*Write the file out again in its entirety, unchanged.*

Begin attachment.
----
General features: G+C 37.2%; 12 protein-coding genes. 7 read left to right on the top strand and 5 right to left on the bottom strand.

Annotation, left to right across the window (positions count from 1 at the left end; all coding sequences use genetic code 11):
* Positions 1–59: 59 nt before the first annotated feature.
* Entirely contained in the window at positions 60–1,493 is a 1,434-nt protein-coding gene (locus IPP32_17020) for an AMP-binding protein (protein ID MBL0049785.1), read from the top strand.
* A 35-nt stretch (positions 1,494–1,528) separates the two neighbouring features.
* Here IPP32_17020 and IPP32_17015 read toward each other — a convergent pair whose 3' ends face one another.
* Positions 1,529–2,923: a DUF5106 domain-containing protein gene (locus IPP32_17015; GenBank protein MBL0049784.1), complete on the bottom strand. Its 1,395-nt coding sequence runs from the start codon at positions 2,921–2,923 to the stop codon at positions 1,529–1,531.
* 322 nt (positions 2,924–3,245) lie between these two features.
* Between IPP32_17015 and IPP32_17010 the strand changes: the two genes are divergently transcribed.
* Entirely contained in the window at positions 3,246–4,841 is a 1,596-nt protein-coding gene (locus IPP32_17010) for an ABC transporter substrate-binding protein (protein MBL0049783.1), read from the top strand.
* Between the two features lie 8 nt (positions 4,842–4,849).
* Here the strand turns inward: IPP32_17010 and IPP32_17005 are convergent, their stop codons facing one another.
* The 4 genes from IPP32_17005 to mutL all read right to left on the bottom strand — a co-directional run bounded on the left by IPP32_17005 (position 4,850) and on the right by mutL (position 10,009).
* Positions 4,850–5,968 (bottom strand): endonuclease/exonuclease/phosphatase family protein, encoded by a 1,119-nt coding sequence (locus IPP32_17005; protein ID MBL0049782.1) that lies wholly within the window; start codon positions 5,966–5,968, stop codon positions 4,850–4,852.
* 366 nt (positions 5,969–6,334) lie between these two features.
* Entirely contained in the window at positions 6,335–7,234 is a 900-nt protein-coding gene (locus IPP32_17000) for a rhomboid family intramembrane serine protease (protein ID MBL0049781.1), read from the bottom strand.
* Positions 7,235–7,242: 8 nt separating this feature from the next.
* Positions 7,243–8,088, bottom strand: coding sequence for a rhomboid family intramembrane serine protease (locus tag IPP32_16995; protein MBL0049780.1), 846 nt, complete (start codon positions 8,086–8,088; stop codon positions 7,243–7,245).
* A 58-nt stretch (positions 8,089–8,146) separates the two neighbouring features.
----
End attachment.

General features: G+C 37.2%; 12 protein-coding genes. 7 read left to right on the top strand and 5 right to left on the bottom strand.

Annotation, left to right across the window (positions count from 1 at the left end; all coding sequences use genetic code 11):
* Positions 1–59: 59 nt before the first annotated feature.
* Entirely contained in the window at positions 60–1,493 is a 1,434-nt protein-coding gene (locus IPP32_17020) for an AMP-binding protein (protein ID MBL0049785.1), read from the top strand.
* A 35-nt stretch (positions 1,494–1,528) separates the two neighbouring features.
* Here IPP32_17020 and IPP32_17015 read toward each other — a convergent pair whose 3' ends face one another.
* Positions 1,529–2,923: a DUF5106 domain-containing protein gene (locus IPP32_17015; GenBank protein MBL0049784.1), complete on the bottom strand. Its 1,395-nt coding sequence runs from the start codon at positions 2,921–2,923 to the stop codon at positions 1,529–1,531.
* 322 nt (positions 2,924–3,245) lie between these two features.
* Between IPP32_17015 and IPP32_17010 the strand changes: the two genes are divergently transcribed.
* Entirely contained in the window at positions 3,246–4,841 is a 1,596-nt protein-coding gene (locus IPP32_17010) for an ABC transporter substrate-binding protein (protein MBL0049783.1), read from the top strand.
* Between the two features lie 8 nt (positions 4,842–4,849).
* Here the strand turns inward: IPP32_17010 and IPP32_17005 are convergent, their stop codons facing one another.
* The 4 genes from IPP32_17005 to mutL all read right to left on the bottom strand — a co-directional run bounded on the left by IPP32_17005 (position 4,850) and on the right by mutL (position 10,009).
* Positions 4,850–5,968 (bottom strand): endonuclease/exonuclease/phosphatase family protein, encoded by a 1,119-nt coding sequence (locus IPP32_17005; protein ID MBL0049782.1) that lies wholly within the window; start codon positions 5,966–5,968, stop codon positions 4,850–4,852.
* 366 nt (positions 5,969–6,334) lie between these two features.
* Entirely contained in the window at positions 6,335–7,234 is a 900-nt protein-coding gene (locus IPP32_17000) for a rhomboid family intramembrane serine protease (protein ID MBL0049781.1), read from the bottom strand.
* Positions 7,235–7,242: 8 nt separating this feature from the next.
* Positions 7,243–8,088, bottom strand: coding sequence for a rhomboid family intramembrane serine protease (locus tag IPP32_16995; protein MBL0049780.1), 846 nt, complete (start codon positions 8,086–8,088; stop codon positions 7,243–7,245).
* A 58-nt stretch (positions 8,089–8,146) separates the two neighbouring features.